If your iPhone enters Low Power Mode, you’ll notice that battery percentage is automatically enabled, and you don’t have a choice to turn it off.
As I noted on Twitter, I’m not a big fan of this UI, because the battery indicator on the status bar appears full until the battery drops to 20% or below:
Again, this is a work in progress. So we shouldn’t overreact about this. It’s nice that Apple is at least considering giving users a choice, and hopefully a refined version will appear in the shipping version of iOS 16 later this fall.
New Copy & Delete Option for screenshots
If you take a Screenshot, tap on the screenshot overlay, and tap Done in the upper left-hand corner, you’ll see a new option on the sheet that appears to Copy and Delete the Screenshot. This is handy if you only wish to paste said screenshot, and have no desire to keep it in your photo library. This is a welcomed new addition, and props to Apple for including more advanced features like this.
Lock Screen Now Playing UI
The Now Playing UI on the iOS 16 Lock Screen has gone through a whole slew of refinements and changes in iOS 16, and the trend continues in beta 5.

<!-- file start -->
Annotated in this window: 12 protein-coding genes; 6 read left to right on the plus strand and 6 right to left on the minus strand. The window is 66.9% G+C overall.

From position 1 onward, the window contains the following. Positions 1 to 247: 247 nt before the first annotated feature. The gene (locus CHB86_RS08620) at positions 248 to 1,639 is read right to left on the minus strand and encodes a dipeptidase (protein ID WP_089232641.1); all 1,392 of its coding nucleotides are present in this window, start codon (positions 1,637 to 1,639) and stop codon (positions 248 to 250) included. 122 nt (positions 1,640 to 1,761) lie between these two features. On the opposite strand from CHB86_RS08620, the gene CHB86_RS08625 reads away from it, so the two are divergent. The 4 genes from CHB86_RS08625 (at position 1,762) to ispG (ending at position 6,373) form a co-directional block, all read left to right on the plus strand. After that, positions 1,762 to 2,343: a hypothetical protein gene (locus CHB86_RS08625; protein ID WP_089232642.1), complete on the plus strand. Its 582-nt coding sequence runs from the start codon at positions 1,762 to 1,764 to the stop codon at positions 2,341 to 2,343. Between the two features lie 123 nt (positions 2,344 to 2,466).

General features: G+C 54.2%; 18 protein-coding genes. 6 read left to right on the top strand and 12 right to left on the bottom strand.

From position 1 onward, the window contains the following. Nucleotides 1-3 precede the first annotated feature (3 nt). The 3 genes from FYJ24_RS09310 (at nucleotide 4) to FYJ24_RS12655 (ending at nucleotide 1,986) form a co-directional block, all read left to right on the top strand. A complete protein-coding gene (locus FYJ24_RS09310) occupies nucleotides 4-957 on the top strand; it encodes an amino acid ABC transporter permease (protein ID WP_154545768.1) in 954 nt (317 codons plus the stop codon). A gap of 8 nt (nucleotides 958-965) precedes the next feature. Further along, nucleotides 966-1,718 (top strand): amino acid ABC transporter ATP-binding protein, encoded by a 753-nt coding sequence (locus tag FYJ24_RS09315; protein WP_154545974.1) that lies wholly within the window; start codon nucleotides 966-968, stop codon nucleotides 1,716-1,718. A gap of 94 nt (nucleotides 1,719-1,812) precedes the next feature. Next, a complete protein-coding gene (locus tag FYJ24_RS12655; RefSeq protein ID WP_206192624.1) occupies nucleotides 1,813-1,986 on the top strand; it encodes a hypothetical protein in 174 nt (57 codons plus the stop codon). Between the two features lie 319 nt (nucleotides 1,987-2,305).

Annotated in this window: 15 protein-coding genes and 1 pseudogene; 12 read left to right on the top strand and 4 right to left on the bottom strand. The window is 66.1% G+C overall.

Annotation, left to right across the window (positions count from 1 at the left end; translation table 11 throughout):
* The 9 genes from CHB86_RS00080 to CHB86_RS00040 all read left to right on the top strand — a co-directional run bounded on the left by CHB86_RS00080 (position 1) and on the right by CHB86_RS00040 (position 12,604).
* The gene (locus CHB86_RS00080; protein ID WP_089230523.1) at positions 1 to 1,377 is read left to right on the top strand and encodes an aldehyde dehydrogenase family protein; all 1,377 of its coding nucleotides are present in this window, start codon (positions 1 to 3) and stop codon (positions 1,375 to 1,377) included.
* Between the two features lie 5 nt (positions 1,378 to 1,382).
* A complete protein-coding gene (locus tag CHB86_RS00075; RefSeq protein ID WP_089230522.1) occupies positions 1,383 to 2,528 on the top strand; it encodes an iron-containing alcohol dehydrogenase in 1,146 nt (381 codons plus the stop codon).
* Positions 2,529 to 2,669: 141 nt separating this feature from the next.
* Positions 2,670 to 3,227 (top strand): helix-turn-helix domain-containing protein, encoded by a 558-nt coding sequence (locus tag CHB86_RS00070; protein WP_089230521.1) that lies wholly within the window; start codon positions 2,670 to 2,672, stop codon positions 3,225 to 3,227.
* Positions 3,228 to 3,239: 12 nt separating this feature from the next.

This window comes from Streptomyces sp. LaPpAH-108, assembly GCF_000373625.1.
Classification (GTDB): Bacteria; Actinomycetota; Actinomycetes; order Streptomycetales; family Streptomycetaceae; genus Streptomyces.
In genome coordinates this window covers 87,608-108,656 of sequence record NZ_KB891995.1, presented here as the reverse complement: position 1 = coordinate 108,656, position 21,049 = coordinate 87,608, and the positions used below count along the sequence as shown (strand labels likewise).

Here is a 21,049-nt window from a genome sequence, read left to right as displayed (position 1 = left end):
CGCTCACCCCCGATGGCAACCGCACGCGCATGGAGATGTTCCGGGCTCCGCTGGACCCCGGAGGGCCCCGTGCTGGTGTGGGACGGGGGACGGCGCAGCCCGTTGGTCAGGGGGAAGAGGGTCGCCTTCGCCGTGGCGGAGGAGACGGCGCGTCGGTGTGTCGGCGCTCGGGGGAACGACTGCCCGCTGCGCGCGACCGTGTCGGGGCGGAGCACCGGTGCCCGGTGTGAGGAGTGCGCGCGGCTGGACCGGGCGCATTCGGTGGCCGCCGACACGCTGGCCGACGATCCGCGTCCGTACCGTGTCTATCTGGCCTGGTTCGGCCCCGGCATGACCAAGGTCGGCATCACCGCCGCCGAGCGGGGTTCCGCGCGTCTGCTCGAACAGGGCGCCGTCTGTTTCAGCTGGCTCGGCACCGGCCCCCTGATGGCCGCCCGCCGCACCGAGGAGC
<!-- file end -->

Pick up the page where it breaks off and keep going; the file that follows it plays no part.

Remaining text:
You’ll find a new waveform visualizer on the Now Playing interface when music is actually playing. This is handy for those times when you can’t actually hear the music at the moment — perhaps the volume is down, or your headphones are out of your ears — but want to still recognize that playback is occurring.
There are also brand new button animations for the transport controls on the Lock Screen Now Playing UI. You’ll notice that these updated animations also appear in the Control Center Now Playing UI, as well as the updated volume slider.
The currently-playing song title and artist name is now aligned with the minimized album artwork (which appears smaller than before) on the Lock Screen. You’ll also see a slight animation on the song title when skipping to the next track that we didn’t see before.
Lossless and Dolby Atmos metadata has been relocated to the same line as the genre and year details underneath the artist name. The Apple Digital Master logo and text is also moved to the area beneath the track list.